Comparatively, the natural mind is like a low place, a valley, and the spiritual mind is high, like a mountain. Human life begins at its lowest level, its valley, and needs to be opened upwards and inwards, towards the higher things of the most advanced masculinity.
In the mental valley, our natural thinking sees things as they appear to the natural senses, but, at higher levels, things are seen as they are, in the light of spiritual truth.
Thus, in the progress of regeneration, our Lord constantly calls us: “Come, let us go up to the mountain of the Lord, and to the house of the God of Jacob.
Consistent and considerable work is required to climb from the valley to the top of the mountain. And constant climbing represents the constant effort of regenerating man to reach higher mental levels.
This escalation is done by rejecting and leaving behind the lowest forms of the senses, and adopting a clean and orderly life, in feeling, thought, and action.
In the physical body, the bones have the shortest life, compared to the other parts, especially the vital organs, the heart, the brain, the lungs, etc.
The bones represent those things in the mind that are least receptive to life, and farthest from the centers of life. The bones represent the external natural mind, as compared to the internal and spiritual mind.
In a particular sense, the life of the intellect, compared to the life of the will, is like bones, necessary and useful, but not full of life, until the living enthusiasts of the will act on it.
A bone cannot do anything in the way of action, but muscles and nerves act on it. And yet the bony framework offers a means by which the muscles can do their work.
So our intellectual life, itself, is cold and dead until it is warmed by the love of our heart and goes to work for it. In the beginning, we intellectually hold the truths of the church, as doctrines, that can be used, when our hearts need them, in our practical life.
But before they are put to use, the life in them, as held by our minds, is as it is in the bones, far removed from the centers of life. But, as our hearts use these doctrines, as we learn to love goodness and truth, and to practice them in our conduct-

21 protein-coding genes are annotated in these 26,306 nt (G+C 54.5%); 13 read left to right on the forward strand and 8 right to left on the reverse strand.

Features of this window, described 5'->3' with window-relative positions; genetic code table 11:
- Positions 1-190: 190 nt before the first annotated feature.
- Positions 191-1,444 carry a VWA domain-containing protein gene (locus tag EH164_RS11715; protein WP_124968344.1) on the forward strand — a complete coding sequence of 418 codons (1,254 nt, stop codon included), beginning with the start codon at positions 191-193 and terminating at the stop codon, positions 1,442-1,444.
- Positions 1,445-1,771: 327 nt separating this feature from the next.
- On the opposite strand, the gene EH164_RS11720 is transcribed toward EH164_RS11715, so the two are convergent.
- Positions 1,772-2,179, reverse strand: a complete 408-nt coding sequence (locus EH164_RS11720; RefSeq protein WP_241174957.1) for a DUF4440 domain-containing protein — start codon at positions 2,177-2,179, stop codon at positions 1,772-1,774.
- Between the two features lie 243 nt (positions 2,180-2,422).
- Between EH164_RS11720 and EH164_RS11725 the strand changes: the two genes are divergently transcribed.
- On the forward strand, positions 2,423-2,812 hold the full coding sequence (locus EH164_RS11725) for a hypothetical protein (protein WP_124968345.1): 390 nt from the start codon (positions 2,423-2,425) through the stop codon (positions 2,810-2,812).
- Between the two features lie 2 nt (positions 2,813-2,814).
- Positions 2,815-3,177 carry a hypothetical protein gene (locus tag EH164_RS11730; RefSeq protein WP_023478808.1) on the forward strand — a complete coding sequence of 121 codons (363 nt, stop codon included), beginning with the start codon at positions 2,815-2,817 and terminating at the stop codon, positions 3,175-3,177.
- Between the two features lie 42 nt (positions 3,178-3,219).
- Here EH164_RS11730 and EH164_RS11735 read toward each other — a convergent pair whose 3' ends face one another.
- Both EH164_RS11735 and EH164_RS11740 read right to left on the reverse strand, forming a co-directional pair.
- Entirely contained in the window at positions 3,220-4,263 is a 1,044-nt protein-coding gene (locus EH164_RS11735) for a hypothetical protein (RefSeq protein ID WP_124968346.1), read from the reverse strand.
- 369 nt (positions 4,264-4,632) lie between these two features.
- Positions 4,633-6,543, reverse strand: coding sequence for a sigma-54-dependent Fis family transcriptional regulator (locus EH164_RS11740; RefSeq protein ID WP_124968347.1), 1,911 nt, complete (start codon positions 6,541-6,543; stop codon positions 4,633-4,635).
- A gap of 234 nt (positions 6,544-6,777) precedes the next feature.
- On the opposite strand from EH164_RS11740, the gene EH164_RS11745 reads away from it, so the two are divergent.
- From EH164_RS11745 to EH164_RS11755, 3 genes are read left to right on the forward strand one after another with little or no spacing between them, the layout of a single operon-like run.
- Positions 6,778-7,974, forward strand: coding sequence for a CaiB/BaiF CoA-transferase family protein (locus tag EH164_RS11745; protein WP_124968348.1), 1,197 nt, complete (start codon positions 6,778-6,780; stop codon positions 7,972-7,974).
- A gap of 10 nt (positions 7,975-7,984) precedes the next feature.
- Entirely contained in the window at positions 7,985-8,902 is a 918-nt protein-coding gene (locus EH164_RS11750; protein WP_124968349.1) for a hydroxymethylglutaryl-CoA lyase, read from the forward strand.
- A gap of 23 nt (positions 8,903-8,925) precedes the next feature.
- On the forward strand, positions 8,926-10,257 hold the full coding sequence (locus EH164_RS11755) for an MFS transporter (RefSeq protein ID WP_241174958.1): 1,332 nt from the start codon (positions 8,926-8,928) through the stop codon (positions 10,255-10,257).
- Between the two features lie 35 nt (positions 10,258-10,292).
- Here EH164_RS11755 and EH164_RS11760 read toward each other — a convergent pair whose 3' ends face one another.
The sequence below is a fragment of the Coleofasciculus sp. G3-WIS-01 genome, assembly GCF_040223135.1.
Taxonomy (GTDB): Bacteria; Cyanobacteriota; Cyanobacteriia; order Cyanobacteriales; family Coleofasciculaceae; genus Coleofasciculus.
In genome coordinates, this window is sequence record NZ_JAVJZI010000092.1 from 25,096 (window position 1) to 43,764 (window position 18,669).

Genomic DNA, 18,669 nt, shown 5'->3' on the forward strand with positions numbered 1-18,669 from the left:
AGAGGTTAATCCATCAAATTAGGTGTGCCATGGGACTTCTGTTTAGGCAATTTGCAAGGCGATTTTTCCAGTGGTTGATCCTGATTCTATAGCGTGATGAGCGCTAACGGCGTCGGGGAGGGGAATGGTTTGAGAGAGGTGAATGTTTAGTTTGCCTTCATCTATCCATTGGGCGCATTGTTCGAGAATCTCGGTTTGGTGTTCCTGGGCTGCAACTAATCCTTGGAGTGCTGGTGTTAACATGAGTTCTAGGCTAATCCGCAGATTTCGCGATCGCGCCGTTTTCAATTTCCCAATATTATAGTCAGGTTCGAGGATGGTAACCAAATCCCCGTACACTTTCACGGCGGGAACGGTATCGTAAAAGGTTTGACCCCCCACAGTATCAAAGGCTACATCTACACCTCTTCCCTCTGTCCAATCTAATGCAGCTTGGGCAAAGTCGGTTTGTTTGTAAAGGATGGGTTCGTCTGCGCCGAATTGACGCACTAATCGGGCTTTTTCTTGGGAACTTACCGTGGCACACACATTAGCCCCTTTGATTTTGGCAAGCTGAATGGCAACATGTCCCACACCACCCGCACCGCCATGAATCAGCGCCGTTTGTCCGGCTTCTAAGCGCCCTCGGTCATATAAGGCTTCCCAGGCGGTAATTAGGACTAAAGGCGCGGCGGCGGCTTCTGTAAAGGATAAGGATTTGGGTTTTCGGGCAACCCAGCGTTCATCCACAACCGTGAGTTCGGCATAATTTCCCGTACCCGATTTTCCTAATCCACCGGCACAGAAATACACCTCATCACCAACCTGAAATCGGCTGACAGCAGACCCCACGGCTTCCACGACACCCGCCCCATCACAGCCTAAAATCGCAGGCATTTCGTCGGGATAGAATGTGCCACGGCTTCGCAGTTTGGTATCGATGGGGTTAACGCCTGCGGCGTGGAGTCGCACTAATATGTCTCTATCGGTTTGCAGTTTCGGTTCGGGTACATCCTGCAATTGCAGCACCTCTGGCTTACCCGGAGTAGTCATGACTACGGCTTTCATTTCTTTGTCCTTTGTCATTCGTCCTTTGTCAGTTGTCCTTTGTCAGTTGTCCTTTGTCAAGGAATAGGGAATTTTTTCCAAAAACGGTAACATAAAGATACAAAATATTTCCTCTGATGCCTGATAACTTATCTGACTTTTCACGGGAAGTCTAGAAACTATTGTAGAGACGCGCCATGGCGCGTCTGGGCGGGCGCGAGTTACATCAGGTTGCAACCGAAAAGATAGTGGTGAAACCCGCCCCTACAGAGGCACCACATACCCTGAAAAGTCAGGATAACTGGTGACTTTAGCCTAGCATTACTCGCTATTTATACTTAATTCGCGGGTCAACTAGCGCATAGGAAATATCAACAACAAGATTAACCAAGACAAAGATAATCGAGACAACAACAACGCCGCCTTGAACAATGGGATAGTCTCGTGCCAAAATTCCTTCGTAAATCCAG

So, representatively, these bones begin to live; they begin to clothe themselves with flesh and nerves, and cover themselves with skin, and thus become a complete mental body, ready for the uses of life.
In the prophet’s vision, the bones looked very dry, that is, very dead, far removed from life. And so, in the unregenerate mind, even the mere knowledge of the truth is very dead, because it is not intimately connected with any living principle.
The bones separated and dispersed, and did not even associate as a skeleton; representing the condition in the unregenerate mind, in which the truths are not associated and organized as a complete system, but are merely separate notions, not put into actual use.
In this case, the correct question arises: “Can these bones live?” Can there be any genuine spiritual life in these separate notions that lie dead in natural memory? Can there be any spiritual life in the mere knowledge of doctrines, scattered in memory, but not put into practice in the life of the heart?
We have seen young men and women who were brought up in Sunday Schools and instructed in their doctrines, and we have watched these young men bury their knowledge in the dust of sensual life, or scatter it, like dead bones, in the valley of low and selfish life, without any spiritual thought or noble aspiration.
Our Lord, who is life itself, can fill you with life, if you turn to Him, seeking life. And the way the Lord gives life to the bones of the dead doctrine is represented in our text. Build them into a complete body.